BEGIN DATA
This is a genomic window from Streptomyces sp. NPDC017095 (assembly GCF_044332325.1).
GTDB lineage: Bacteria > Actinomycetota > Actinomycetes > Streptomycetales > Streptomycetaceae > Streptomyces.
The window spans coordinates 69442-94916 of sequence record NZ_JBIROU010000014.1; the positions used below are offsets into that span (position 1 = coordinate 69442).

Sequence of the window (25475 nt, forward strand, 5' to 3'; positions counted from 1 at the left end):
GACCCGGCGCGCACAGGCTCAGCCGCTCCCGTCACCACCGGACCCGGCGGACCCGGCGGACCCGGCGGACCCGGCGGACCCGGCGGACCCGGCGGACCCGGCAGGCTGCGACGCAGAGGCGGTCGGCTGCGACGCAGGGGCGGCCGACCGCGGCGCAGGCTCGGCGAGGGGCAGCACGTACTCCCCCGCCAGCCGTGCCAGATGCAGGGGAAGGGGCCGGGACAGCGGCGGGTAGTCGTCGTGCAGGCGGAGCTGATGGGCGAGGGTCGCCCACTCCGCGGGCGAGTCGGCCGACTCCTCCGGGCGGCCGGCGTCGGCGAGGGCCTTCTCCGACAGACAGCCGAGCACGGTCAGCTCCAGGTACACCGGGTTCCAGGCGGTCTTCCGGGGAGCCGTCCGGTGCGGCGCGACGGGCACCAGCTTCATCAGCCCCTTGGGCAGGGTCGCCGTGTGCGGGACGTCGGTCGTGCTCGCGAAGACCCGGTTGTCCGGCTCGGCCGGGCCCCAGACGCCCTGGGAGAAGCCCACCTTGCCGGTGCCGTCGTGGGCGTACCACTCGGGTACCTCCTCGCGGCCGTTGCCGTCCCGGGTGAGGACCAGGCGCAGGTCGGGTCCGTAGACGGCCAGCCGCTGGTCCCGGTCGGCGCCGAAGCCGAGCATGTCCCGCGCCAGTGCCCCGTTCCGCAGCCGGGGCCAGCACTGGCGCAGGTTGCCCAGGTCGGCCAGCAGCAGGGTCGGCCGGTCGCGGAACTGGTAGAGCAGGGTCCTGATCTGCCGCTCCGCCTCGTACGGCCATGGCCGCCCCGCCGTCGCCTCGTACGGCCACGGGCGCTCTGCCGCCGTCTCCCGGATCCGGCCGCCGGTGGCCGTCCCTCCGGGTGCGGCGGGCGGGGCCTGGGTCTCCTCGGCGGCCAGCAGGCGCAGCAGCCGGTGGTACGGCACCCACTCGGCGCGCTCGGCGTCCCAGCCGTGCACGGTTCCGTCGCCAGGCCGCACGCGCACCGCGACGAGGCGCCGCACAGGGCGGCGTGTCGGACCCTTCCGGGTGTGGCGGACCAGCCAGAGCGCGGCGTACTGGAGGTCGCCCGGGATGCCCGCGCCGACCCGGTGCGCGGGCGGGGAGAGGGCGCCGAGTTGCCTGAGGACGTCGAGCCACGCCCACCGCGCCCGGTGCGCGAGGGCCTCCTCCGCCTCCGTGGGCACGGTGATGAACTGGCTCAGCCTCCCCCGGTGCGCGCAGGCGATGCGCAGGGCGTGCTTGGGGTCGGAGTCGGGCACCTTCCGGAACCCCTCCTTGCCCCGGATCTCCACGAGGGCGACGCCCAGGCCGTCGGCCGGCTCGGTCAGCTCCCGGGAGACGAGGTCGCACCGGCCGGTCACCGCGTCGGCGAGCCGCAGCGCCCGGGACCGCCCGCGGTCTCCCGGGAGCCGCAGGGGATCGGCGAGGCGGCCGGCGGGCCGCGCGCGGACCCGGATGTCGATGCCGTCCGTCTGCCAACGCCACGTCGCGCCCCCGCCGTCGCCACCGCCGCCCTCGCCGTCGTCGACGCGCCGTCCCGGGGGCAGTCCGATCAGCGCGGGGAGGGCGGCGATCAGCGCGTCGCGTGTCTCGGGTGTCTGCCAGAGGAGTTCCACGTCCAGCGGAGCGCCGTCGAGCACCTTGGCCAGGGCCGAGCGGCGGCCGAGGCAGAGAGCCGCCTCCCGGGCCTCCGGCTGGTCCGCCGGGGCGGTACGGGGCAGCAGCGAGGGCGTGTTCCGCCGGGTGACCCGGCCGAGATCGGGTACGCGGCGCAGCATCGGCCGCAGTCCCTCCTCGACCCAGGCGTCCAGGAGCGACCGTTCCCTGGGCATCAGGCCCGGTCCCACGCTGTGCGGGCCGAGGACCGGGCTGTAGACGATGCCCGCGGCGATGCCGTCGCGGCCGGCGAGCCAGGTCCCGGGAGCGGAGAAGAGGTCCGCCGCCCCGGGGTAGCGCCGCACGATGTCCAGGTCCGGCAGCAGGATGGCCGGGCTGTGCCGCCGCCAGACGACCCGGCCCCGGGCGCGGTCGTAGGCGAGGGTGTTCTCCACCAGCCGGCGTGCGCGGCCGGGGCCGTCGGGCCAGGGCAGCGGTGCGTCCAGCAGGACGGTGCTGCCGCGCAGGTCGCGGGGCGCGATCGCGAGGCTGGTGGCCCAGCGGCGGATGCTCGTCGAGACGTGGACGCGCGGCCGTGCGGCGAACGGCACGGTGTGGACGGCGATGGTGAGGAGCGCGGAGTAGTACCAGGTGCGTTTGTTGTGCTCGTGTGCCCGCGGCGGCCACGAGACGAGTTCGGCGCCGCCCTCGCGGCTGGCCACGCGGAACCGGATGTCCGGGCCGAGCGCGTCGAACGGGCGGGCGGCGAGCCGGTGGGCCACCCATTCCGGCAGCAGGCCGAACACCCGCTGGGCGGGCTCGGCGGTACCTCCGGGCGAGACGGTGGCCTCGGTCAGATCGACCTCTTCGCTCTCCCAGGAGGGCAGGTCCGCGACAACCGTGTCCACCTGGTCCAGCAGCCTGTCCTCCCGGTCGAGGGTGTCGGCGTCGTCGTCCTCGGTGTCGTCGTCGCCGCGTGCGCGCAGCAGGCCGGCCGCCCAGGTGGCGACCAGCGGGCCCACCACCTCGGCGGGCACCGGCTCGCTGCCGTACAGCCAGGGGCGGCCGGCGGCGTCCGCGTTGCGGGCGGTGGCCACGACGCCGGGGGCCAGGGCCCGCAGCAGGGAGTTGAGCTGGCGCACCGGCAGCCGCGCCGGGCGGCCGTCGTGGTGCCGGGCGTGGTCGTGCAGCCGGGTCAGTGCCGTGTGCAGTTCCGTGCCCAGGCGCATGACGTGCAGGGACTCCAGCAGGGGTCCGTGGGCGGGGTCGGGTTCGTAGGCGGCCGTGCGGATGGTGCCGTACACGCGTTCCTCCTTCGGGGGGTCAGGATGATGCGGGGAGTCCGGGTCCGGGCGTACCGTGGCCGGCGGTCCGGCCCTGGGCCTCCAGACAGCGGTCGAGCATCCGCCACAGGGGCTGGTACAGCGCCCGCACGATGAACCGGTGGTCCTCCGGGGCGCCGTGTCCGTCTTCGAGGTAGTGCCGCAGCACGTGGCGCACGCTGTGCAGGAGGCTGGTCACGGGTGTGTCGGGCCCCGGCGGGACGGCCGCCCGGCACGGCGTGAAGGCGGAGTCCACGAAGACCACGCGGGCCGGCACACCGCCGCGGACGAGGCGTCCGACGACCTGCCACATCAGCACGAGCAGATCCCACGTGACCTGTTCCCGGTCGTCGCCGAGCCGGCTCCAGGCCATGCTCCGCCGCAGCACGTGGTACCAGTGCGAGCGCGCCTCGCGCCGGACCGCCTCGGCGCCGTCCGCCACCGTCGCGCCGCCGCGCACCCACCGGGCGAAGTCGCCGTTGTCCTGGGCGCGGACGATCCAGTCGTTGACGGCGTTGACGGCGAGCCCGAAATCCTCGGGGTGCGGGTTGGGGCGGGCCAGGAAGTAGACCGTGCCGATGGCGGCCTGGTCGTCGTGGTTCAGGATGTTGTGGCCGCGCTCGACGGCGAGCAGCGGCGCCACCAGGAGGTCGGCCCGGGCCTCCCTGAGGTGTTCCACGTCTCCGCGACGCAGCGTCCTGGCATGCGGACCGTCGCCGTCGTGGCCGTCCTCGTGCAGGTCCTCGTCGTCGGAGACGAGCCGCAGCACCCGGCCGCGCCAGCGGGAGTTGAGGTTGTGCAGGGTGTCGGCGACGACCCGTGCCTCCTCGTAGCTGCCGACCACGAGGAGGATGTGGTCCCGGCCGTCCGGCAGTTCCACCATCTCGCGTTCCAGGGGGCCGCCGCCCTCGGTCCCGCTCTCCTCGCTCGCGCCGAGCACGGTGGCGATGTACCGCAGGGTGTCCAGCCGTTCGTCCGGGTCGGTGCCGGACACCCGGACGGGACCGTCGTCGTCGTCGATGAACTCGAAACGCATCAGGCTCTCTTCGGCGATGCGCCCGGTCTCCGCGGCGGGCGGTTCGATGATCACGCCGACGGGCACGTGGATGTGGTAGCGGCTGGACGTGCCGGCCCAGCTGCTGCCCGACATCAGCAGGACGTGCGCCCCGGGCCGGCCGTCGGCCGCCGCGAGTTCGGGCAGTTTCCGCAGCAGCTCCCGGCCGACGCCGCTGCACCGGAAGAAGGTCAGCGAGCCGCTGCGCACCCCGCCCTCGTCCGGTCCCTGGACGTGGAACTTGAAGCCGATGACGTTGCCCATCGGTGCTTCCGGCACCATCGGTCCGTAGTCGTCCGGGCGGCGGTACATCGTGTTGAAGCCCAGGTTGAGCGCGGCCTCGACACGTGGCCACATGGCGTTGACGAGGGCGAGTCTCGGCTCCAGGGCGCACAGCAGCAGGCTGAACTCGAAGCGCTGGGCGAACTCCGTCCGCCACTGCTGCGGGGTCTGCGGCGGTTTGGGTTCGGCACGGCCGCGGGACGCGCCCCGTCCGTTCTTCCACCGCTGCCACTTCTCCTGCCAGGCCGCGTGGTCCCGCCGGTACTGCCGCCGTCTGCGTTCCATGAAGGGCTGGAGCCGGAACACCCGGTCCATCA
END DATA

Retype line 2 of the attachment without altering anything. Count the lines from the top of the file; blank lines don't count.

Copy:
GTDB lineage: Bacteria > Actinomycetota > Actinomycetes > Streptomycetales > Streptomycetaceae > Streptomyces.